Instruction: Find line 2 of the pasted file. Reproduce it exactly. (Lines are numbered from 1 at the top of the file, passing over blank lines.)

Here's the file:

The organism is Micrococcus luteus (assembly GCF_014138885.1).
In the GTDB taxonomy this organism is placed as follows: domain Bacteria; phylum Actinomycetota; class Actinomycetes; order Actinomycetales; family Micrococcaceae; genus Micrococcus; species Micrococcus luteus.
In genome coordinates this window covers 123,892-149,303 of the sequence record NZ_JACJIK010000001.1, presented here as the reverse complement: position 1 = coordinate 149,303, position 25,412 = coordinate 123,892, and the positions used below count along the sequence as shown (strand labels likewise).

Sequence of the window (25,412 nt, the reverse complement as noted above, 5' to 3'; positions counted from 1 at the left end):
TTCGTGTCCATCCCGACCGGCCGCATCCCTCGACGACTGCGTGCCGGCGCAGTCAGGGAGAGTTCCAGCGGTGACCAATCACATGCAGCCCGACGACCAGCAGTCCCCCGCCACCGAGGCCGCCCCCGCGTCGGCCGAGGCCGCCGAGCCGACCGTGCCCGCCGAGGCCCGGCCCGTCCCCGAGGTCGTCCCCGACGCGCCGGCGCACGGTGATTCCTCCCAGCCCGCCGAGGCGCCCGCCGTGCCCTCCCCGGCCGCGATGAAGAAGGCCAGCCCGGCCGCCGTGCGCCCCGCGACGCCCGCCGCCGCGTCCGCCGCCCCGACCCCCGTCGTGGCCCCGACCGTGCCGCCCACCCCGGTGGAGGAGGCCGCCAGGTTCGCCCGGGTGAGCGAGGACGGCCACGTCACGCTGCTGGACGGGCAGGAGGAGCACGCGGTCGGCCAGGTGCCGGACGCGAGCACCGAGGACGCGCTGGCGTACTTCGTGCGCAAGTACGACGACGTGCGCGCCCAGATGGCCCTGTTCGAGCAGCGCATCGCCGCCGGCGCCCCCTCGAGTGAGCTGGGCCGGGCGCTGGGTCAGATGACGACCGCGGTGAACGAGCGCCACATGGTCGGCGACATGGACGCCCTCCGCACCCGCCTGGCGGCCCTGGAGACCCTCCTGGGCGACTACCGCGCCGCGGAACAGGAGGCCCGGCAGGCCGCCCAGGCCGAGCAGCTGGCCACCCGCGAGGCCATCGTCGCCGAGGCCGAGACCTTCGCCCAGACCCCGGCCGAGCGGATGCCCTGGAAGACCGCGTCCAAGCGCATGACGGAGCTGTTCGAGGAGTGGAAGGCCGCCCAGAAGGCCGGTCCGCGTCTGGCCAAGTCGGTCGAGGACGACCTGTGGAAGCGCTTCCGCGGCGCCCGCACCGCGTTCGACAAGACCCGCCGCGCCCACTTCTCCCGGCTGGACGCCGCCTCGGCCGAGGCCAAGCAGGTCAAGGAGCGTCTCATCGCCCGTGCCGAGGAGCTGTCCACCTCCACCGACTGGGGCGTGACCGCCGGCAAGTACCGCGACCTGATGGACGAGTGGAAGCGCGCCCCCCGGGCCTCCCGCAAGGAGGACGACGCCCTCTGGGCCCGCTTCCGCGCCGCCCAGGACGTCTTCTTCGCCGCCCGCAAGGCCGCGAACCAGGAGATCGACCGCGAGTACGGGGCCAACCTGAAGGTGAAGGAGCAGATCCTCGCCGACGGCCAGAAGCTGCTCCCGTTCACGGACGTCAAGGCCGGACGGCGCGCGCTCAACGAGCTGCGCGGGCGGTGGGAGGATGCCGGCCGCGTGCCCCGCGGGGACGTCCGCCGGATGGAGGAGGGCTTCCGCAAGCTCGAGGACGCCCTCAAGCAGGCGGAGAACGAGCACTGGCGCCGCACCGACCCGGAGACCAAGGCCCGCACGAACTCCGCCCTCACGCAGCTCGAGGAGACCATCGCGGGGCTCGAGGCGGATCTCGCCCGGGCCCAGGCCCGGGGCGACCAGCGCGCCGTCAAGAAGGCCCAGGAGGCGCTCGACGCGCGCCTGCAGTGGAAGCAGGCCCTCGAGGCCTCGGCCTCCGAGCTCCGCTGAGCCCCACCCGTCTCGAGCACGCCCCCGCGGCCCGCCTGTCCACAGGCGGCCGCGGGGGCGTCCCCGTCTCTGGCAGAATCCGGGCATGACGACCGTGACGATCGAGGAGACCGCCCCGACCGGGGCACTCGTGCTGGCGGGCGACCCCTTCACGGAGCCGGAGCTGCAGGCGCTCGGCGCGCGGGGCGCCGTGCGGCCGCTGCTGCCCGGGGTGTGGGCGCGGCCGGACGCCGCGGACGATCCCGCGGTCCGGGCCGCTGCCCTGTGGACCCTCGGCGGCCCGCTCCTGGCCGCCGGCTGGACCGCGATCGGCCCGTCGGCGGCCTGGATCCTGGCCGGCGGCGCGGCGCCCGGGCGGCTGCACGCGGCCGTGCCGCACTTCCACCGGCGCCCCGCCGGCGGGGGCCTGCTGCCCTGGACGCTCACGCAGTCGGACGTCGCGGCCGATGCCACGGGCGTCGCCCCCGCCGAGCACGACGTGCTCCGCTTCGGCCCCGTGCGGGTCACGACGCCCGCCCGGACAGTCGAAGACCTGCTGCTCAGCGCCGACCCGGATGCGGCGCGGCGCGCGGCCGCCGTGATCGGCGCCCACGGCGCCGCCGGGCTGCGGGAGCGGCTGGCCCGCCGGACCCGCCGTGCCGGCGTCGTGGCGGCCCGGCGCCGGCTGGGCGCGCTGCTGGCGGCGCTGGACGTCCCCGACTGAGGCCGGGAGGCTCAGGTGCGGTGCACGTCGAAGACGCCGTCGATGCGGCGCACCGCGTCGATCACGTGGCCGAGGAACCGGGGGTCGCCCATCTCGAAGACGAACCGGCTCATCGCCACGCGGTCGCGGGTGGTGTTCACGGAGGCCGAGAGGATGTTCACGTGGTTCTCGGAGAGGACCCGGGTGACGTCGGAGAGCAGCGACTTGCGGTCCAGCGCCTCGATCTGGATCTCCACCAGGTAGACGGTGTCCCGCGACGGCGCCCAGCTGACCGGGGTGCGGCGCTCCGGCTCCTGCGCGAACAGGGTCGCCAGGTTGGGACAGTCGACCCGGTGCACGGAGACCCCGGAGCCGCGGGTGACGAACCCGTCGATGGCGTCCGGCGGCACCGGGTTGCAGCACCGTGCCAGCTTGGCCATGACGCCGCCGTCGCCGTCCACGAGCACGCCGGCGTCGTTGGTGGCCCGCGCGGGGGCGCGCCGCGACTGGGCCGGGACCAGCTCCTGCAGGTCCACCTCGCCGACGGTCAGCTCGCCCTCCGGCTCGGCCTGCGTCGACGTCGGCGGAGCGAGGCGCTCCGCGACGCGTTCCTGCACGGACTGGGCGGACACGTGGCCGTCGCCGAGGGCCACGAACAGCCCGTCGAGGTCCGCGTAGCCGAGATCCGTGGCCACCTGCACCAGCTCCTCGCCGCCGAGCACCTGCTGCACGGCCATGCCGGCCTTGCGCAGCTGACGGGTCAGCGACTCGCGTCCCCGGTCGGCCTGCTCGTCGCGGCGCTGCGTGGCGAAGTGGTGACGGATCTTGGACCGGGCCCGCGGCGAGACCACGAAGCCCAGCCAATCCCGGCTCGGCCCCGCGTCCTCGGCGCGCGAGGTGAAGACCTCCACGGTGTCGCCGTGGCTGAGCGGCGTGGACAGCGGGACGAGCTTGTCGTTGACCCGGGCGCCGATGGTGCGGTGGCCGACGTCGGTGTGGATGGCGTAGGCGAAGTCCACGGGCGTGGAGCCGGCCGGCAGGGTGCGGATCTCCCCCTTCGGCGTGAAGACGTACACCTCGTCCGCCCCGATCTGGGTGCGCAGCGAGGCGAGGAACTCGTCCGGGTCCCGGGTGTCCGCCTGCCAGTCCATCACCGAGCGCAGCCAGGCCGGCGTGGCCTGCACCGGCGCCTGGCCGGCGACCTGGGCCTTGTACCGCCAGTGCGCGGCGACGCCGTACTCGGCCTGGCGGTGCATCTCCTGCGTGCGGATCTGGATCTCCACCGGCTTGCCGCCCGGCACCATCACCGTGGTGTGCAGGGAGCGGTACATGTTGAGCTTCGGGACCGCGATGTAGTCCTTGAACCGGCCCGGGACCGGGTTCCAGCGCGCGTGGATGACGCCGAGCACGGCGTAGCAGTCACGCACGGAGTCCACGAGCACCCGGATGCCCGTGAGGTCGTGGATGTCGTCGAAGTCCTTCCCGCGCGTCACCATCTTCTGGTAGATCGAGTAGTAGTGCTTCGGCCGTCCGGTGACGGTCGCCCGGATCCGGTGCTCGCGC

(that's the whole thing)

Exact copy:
In the GTDB taxonomy this organism is placed as follows: domain Bacteria; phylum Actinomycetota; class Actinomycetes; order Actinomycetales; family Micrococcaceae; genus Micrococcus; species Micrococcus luteus.